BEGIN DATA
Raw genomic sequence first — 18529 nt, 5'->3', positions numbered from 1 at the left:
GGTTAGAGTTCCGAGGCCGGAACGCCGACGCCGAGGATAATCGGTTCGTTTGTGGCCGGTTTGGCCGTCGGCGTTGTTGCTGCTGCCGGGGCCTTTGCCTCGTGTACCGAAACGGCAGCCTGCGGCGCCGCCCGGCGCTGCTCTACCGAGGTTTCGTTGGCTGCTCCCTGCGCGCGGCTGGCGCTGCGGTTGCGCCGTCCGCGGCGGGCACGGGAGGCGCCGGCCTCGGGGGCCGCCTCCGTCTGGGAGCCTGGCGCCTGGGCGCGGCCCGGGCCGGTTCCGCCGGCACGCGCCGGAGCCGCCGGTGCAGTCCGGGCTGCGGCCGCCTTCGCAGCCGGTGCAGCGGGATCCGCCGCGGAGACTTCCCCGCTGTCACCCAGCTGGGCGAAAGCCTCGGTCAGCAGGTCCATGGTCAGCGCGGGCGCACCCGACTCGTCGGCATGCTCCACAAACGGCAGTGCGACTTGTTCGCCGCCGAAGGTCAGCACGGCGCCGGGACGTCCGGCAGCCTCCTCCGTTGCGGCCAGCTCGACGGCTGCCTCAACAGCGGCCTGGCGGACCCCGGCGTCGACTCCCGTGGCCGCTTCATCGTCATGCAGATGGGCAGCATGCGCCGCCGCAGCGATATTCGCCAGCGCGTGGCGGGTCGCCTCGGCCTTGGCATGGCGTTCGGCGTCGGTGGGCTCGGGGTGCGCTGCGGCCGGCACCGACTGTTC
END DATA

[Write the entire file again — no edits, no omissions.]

Raw genomic sequence first — 18529 nt, 5'->3', positions numbered from 1 at the left:
GGTTAGAGTTCCGAGGCCGGAACGCCGACGCCGAGGATAATCGGTTCGTTTGTGGCCGGTTTGGCCGTCGGCGTTGTTGCTGCTGCCGGGGCCTTTGCCTCGTGTACCGAAACGGCAGCCTGCGGCGCCGCCCGGCGCTGCTCTACCGAGGTTTCGTTGGCTGCTCCCTGCGCGCGGCTGGCGCTGCGGTTGCGCCGTCCGCGGCGGGCACGGGAGGCGCCGGCCTCGGGGGCCGCCTCCGTCTGGGAGCCTGGCGCCTGGGCGCGGCCCGGGCCGGTTCCGCCGGCACGCGCCGGAGCCGCCGGTGCAGTCCGGGCTGCGGCCGCCTTCGCAGCCGGTGCAGCGGGATCCGCCGCGGAGACTTCCCCGCTGTCACCCAGCTGGGCGAAAGCCTCGGTCAGCAGGTCCATGGTCAGCGCGGGCGCACCCGACTCGTCGGCATGCTCCACAAACGGCAGTGCGACTTGTTCGCCGCCGAAGGTCAGCACGGCGCCGGGACGTCCGGCAGCCTCCTCCGTTGCGGCCAGCTCGACGGCTGCCTCAACAGCGGCCTGGCGGACCCCGGCGTCGACTCCCGTGGCCGCTTCATCGTCATGCAGATGGGCAGCATGCGCCGCCGCAGCGATATTCGCCAGCGCGTGGCGGGTCGCCTCGGCCTTGGCATGGCGTTCGGCGTCGGTGGGCTCGGGGTGCGCTGCGGCCGGCACCGACTGTTC